More than 5,000 international healthcare workers and support staff areneeded to contain the ongoing Ebola crisis in West Africa, but doctors, nurses and emergency responders say the uncertainty about what might happen in the field if they get sick is slowing down recruitment.
Last month, International SOS, the leading international medical assistance company which regularly performs medical evacuations, warned in a statement it might be unable to accommodate those infected with the Ebola virus.
"International evacuation for patients with active clinical symptoms of Ebola is extremely limited and may not be achievable if patients have any uncontrolled body fluids, such as vomiting, diarrhoea or bleeding," said the statement.
General Jim Walker, deputy director of international programmes at the faith-based humanitarian organization Samaritan's Purse, told IRIN that many potential volunteers are starting to have second thoughts because of the difficulty of medevac and other logistical issues. "All of these restrictions reduce our ability to recruit," Walker said.
And it is not just the medevac issue that is difficult. It's also basic logistics.
"Flights in are difficult; flights out are even harder," Walker said.
Few airlines are flying in or out of Guinea, Liberia and Sierra Leone, making transportation to and from the region difficult. Flights out are often booked weeks in advance.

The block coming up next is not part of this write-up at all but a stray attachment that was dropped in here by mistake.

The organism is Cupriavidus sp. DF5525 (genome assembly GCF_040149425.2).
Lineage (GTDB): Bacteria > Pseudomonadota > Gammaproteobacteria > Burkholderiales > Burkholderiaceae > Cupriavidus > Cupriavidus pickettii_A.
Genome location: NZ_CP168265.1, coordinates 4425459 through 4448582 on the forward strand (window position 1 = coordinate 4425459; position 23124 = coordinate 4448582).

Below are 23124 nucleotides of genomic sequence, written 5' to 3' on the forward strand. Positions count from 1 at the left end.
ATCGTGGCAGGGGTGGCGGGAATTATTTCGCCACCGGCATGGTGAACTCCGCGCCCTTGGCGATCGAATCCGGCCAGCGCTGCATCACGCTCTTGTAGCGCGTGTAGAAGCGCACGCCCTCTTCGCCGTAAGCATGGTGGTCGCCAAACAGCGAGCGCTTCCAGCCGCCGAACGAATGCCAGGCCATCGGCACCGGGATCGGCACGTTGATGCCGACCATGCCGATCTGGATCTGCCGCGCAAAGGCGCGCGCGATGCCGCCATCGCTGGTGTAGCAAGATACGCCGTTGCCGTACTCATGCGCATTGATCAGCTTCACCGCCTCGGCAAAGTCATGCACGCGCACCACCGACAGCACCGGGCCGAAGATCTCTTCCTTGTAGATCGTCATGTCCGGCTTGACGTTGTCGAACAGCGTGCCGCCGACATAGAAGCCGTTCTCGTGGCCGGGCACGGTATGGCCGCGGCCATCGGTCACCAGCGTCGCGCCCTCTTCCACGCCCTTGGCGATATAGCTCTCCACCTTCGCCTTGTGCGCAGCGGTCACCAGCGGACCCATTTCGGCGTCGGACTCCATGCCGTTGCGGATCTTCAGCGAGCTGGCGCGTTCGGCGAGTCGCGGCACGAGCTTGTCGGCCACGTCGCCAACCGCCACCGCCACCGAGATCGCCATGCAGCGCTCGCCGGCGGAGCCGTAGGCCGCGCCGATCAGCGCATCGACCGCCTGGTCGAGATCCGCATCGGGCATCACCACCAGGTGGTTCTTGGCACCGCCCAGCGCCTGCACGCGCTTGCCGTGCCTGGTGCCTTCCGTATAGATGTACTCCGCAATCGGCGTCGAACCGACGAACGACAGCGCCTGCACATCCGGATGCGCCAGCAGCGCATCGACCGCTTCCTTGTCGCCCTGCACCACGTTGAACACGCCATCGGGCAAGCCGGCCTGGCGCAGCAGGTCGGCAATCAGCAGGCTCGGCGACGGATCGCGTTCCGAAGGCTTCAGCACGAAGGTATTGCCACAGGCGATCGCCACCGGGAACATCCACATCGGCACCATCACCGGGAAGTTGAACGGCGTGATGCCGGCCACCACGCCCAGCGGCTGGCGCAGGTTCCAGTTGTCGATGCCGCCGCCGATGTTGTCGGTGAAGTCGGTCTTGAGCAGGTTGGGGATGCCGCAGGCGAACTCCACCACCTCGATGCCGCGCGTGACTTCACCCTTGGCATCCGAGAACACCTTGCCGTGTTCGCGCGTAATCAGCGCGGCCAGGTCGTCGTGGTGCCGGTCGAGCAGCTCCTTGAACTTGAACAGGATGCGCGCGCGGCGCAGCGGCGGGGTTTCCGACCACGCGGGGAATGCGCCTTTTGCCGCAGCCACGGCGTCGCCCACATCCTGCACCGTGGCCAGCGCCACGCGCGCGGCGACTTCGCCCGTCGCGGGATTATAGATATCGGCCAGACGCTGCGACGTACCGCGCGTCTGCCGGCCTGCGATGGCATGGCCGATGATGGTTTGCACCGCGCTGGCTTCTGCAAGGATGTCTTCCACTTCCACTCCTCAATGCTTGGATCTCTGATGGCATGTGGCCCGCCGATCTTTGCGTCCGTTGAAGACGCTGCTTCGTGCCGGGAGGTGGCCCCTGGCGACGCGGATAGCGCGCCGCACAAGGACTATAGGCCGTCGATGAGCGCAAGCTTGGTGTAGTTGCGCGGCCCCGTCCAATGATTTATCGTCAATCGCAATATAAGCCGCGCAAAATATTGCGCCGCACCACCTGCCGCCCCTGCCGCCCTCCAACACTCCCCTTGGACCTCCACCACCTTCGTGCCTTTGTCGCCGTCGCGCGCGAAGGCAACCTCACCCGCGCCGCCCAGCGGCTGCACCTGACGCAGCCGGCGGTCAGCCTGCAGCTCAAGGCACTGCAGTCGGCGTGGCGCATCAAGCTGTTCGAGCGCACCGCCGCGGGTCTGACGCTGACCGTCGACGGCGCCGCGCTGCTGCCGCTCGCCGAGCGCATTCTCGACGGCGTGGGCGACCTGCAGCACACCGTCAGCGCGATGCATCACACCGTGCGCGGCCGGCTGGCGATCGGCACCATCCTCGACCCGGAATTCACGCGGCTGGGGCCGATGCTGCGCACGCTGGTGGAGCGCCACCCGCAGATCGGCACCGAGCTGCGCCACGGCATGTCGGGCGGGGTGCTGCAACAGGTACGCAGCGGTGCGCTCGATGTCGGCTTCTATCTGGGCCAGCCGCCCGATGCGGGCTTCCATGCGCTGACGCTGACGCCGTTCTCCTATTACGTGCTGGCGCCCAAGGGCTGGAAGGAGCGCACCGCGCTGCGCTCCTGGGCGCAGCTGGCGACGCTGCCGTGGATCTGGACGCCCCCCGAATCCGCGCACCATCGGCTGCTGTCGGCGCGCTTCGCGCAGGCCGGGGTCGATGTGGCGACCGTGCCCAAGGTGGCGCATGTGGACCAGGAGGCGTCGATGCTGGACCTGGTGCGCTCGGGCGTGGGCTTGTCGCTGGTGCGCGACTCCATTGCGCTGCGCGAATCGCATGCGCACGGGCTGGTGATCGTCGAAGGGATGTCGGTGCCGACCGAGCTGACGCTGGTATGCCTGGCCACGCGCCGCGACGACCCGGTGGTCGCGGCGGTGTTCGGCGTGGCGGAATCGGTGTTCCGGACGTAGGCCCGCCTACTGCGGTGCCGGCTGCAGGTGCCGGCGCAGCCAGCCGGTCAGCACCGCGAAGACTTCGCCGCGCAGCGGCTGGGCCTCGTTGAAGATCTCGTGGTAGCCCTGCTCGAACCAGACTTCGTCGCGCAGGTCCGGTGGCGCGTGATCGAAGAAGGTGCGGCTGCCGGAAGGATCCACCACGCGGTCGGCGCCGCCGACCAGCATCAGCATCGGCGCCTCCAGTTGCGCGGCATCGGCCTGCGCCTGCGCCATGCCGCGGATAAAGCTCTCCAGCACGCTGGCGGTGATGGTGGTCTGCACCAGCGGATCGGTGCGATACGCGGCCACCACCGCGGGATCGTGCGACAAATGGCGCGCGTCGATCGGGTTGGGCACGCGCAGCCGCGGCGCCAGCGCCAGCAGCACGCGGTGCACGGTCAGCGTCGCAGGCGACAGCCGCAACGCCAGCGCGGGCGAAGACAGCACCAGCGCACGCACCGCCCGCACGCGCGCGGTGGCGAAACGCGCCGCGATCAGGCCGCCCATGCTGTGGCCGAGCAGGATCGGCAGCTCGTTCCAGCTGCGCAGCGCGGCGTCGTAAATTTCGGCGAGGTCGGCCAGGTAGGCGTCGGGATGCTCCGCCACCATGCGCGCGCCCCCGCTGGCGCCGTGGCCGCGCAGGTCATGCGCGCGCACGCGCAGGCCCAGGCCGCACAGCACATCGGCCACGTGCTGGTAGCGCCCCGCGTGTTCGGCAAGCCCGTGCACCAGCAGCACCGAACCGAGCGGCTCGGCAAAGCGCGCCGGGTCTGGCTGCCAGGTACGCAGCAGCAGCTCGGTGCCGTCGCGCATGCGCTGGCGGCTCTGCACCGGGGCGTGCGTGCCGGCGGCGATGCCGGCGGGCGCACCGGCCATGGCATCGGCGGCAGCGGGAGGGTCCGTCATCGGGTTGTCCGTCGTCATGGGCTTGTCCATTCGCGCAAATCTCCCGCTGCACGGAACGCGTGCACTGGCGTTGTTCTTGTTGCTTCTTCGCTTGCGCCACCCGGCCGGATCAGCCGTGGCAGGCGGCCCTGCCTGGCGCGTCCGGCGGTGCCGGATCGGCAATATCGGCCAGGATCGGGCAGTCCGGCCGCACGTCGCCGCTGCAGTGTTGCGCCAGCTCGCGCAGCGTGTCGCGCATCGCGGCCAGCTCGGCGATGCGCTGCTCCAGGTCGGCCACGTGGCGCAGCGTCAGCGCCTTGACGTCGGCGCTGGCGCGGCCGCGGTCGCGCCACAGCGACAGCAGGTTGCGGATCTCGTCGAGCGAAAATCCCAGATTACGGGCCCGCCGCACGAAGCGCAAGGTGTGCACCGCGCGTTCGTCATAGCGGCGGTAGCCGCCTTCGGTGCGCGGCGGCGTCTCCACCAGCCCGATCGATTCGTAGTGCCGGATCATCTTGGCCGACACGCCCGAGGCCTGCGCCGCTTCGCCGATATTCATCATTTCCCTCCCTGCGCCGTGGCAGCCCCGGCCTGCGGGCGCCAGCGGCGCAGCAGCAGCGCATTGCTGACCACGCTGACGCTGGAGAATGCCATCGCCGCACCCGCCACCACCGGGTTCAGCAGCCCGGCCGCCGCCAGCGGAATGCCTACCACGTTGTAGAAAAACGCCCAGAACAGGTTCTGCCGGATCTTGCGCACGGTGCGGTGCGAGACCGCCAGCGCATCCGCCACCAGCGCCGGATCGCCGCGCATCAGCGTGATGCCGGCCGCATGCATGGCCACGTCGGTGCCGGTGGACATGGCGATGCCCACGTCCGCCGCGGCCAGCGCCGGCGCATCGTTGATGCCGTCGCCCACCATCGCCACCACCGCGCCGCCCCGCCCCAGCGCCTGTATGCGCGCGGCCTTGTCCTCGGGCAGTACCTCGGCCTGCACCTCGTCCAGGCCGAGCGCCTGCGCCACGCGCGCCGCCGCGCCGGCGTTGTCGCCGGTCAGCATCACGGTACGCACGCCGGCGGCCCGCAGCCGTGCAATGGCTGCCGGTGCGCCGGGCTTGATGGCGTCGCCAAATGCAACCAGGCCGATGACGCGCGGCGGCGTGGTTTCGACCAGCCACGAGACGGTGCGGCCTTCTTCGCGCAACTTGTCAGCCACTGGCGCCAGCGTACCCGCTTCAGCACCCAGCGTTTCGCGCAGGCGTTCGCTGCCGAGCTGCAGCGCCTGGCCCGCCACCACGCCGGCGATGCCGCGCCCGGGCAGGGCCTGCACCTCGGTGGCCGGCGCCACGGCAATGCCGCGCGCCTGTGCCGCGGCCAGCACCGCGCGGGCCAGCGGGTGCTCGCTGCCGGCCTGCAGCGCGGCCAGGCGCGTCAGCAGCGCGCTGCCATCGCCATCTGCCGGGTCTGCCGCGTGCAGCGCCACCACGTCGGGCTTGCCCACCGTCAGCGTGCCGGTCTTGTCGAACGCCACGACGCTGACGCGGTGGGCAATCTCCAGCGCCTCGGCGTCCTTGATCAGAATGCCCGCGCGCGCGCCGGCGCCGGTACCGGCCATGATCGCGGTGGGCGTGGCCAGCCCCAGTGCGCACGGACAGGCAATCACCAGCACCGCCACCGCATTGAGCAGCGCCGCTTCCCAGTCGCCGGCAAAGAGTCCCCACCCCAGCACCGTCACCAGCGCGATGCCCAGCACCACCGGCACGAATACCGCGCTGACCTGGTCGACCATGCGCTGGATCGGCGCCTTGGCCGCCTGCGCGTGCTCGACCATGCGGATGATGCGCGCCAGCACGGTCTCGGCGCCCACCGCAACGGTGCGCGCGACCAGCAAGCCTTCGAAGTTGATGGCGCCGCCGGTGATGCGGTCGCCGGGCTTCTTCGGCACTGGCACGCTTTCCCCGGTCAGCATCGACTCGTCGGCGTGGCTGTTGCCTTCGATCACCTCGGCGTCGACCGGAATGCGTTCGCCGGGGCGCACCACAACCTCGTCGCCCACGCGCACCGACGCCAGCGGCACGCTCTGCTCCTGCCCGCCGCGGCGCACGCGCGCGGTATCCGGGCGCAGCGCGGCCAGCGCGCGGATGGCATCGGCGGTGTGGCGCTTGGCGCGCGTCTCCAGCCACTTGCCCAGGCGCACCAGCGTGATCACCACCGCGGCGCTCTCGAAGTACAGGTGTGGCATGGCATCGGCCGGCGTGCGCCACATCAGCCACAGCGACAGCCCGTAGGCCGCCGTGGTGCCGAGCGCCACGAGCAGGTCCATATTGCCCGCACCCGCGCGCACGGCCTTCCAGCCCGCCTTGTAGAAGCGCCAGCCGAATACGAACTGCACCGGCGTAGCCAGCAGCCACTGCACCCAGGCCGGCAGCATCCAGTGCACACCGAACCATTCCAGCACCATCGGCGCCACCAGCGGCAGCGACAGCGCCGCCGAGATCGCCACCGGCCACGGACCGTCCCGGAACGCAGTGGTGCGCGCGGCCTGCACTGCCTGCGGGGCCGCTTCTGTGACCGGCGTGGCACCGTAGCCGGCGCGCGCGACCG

Maurice Geary might have been booked on one of those inbound flights if things had been different. He is a logistics expert, currently based in Peru, who has worked for many years in the humanitarian field. He flew to Haiti after the 2010 earthquake and worked in Sierra Leone during a cholera outbreak in 2012.
When he first heard about the Ebola epidemic in Sierra Leone, he wanted to go right away. After all, he still had a lot of friends there and it was the place where he met his wife, another humanitarian worker.
"Every couple of days I'd read the news and I really considered going," Geary told IRIN. He and his wife debated it and decided against going for many professional and personal reasons, but the medevac issue was a factor.
"I think I would go, but I think my wife would have something to say about it, especially without medevac insurance," Geary said. "The medevac would be a make or break for her."
For Geary, Ebola is a risk, of course. But what about the other medical issues? What about the normal, everyday, living-in-a-developing country problems? What if you got cerebral malaria or a debilitating infection? What if you broke your arm or leg? Geary asked: "Would they medevac you or say, 'No, it's an Ebola country?'"
This is a critical gap that responders have not yet figured out how to fill.
"It's already so difficult to get people to go to these regions and to have this on top of that makes it even harder," Geary said.
For Walker with Samaritan's Purse, however, the answer is clear.
"We are committed as an organization to bring them [volunteers] home," Walker told IRIN. Dr Kent Brantly, the first American to get Ebola, was working for a Samaritan's Purse clinic in Liberia when he contracted Ebola in July.